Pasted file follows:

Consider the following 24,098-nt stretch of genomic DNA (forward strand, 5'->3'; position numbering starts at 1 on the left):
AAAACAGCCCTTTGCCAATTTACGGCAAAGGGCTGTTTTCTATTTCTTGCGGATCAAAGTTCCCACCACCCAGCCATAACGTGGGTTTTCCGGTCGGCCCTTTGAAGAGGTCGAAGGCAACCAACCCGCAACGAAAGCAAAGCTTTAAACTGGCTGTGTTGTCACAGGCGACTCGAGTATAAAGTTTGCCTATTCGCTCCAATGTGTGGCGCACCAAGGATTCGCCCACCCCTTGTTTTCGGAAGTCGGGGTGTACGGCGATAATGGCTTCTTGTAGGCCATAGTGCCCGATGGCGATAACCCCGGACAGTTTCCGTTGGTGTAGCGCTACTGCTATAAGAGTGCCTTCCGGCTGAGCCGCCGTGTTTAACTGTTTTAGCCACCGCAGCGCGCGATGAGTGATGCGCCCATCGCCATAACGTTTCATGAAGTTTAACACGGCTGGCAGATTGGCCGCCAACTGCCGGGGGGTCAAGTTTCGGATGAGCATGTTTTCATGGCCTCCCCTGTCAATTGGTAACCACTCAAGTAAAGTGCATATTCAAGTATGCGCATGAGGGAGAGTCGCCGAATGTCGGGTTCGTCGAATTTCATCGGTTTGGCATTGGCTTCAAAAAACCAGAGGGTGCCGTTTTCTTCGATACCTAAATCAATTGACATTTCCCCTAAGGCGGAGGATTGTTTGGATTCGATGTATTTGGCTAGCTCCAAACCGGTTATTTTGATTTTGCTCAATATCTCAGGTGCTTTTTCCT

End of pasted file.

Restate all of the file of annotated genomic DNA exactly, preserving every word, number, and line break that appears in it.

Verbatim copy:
Consider the following 24,098-nt stretch of genomic DNA (forward strand, 5'->3'; position numbering starts at 1 on the left):
AAAACAGCCCTTTGCCAATTTACGGCAAAGGGCTGTTTTCTATTTCTTGCGGATCAAAGTTCCCACCACCCAGCCATAACGTGGGTTTTCCGGTCGGCCCTTTGAAGAGGTCGAAGGCAACCAACCCGCAACGAAAGCAAAGCTTTAAACTGGCTGTGTTGTCACAGGCGACTCGAGTATAAAGTTTGCCTATTCGCTCCAATGTGTGGCGCACCAAGGATTCGCCCACCCCTTGTTTTCGGAAGTCGGGGTGTACGGCGATAATGGCTTCTTGTAGGCCATAGTGCCCGATGGCGATAACCCCGGACAGTTTCCGTTGGTGTAGCGCTACTGCTATAAGAGTGCCTTCCGGCTGAGCCGCCGTGTTTAACTGTTTTAGCCACCGCAGCGCGCGATGAGTGATGCGCCCATCGCCATAACGTTTCATGAAGTTTAACACGGCTGGCAGATTGGCCGCCAACTGCCGGGGGGTCAAGTTTCGGATGAGCATGTTTTCATGGCCTCCCCTGTCAATTGGTAACCACTCAAGTAAAGTGCATATTCAAGTATGCGCATGAGGGAGAGTCGCCGAATGTCGGGTTCGTCGAATTTCATCGGTTTGGCATTGGCTTCAAAAAACCAGAGGGTGCCGTTTTCTTCGATACCTAAATCAATTGACATTTCCCCTAAGGCGGAGGATTGTTTGGATTCGATGTATTTGGCTAGCTCCAAACCGGTTATTTTGATTTTGCTCAATATCTCAGGTGCTTTTTCCT